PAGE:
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Science at St Antony's


At St Antony's we seek to enable our children to experience and observe phenomena, looking more closely at the natural and humanly-constructed world around them. They are encouraged to be curious and ask questions about what they notice. They are helped to develop their understanding of scientific ideas by using different types of scientific enquiry to answer their own questions, including observing changes over a period of time, noticing patterns, grouping and classifying things, carrying out simple comparative tests, and finding things out using secondary sources of information.

Children use scientific language to talk about what they have found out and communicate their ideas to a range of audiences in a variety of ways. Most of the learning about science is done through the use of first-hand practical experiences and is enhanced by appropriate secondary sources, such as books, photographs and videos.

What does Science look like at St Antony's? 

Science in Nursery ... 

Science in Reception ... 

Science in Year 1 ... 

Science in Year 2 ... 

Science in Year 3 ... 

Science in Year 4 ... 

Science in Year 6 ... 

8th - 12th March 2021

Our focus for British Science Week this year is - INNOVATION!
But what is INNOVATION?

Each class worked super hard during British Science Week to learn all about innovations, both new and old! We completed experiments, created acrostic poems and researched historical innovators who have changed the world we live in. Everybody across school started the week off by watching the following clip - where innovation speaks volumes!! 


Nursery and Reception

In Nursery and Reception, the children looked at 'Ice Gardens.' The children worked in small groups to collect items and then worked hard together to create their very own gardens. This activity required thinking, speaking and listening skills as well as observation skills after they had frozen their garden to watch it melt.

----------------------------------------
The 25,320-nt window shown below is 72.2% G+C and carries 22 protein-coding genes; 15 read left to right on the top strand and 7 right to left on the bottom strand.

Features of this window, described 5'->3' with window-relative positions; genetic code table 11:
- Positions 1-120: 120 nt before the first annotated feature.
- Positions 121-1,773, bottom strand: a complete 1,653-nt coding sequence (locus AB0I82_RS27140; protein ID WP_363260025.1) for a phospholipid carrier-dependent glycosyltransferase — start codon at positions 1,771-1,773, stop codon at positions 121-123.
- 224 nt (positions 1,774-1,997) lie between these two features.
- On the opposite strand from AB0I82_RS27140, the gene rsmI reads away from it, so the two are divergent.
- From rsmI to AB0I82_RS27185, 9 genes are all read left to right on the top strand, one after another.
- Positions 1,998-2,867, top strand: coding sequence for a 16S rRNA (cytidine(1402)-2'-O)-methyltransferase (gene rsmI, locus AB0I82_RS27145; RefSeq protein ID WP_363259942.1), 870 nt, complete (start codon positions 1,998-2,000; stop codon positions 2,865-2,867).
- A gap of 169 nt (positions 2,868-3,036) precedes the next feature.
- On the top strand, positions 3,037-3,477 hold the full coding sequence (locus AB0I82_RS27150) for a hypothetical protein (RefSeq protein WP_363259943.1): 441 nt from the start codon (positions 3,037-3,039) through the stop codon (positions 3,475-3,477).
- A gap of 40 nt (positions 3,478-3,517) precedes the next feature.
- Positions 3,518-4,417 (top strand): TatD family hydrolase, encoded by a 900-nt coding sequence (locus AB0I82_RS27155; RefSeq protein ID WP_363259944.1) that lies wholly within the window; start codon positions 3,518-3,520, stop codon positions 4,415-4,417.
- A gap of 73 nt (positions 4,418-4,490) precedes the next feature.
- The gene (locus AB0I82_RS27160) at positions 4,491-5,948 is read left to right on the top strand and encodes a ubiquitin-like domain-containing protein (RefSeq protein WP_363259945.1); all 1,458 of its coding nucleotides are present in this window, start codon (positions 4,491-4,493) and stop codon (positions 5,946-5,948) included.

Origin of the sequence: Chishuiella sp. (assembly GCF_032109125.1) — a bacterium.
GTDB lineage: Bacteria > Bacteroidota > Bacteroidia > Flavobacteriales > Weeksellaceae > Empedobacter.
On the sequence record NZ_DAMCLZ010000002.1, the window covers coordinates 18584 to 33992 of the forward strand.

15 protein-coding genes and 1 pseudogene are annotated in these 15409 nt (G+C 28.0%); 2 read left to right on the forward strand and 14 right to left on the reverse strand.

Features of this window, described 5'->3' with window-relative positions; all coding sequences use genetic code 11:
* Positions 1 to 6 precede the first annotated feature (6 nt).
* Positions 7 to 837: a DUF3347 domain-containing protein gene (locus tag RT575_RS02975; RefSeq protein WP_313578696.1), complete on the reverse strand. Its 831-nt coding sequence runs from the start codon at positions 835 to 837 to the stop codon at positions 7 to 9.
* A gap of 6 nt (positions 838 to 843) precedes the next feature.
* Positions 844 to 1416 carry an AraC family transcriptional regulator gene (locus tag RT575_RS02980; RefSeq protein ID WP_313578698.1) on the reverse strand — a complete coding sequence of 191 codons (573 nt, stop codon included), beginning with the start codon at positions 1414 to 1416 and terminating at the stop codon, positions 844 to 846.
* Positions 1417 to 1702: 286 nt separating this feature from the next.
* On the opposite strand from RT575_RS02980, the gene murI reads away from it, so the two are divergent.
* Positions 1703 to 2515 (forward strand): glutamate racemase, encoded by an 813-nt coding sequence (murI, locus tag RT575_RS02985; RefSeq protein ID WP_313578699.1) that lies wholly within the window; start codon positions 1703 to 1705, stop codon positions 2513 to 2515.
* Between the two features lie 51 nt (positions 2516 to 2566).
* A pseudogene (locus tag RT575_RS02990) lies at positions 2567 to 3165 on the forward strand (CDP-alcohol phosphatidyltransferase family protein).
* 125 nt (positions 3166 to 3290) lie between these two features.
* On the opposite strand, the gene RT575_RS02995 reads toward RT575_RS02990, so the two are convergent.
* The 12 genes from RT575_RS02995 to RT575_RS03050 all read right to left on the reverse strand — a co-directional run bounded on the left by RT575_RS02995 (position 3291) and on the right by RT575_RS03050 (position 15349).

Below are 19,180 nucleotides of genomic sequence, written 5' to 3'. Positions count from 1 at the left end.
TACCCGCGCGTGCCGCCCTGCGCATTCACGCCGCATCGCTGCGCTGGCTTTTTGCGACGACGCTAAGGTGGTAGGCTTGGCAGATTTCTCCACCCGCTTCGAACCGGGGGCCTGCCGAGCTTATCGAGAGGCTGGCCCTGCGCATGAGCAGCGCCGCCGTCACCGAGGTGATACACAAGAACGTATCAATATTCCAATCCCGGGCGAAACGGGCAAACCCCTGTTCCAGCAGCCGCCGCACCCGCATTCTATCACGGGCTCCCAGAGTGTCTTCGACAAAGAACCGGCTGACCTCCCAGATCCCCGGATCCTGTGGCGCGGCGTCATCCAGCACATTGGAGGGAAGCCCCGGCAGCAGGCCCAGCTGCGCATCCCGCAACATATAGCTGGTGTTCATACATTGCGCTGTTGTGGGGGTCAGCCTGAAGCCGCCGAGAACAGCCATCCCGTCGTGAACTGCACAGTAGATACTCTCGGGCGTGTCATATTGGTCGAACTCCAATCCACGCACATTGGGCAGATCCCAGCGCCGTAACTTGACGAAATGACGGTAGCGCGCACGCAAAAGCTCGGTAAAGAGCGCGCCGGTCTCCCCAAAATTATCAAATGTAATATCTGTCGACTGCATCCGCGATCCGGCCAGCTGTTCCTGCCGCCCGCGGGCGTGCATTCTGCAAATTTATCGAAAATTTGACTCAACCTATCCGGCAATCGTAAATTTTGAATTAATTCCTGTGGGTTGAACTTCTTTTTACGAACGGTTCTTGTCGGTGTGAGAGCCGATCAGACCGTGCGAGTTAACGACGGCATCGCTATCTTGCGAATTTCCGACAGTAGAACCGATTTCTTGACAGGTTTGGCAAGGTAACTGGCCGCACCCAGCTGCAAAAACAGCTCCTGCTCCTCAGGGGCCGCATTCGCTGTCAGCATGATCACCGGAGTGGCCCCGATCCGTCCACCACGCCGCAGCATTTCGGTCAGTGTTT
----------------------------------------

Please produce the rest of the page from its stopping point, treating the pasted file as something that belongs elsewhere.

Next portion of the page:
Year 1 and 2

In Years 1 and 2, the children looked at 'Crunchy Architecture you can eat!' This activity encouraged all children to be creative and think of innovative designs to build some crunchy architecture with biscuits, wafers, crackers and even edible cement! The children had to consider what shapes they would use, which materials they'd use for each part and whether their buildings would be safe to free stand. 


Year 3 and 4

In Years 3 and 4, the children looked at 'Splitting Light into Different Colours.' Spectrography is an incredibly useful process for astronomers and other scientists. It allows them to investigate the chemicals in objects found trillions of miles from our planet. The atoms of different elements have their own distinct patterns and by observing these patterns, scientists can determine what objects, such as stars and planets, are made of. So what better way to spend the day than making our very own spectroscopes! 


Year 5 and 6
In Years 5 and 6, the children looked at 'Does the appearance of food effect how it tastes?' This experiment required a lot of thought, discussion and taste testing! Children discussed food and farming and the impact wasting food had on our planet. Following a fair test investigation, the children came to the realisation that it doesn't matter what an item of food looks like - it all tastes the same and so wonky fruit and vegetables are most certainly the way forward!!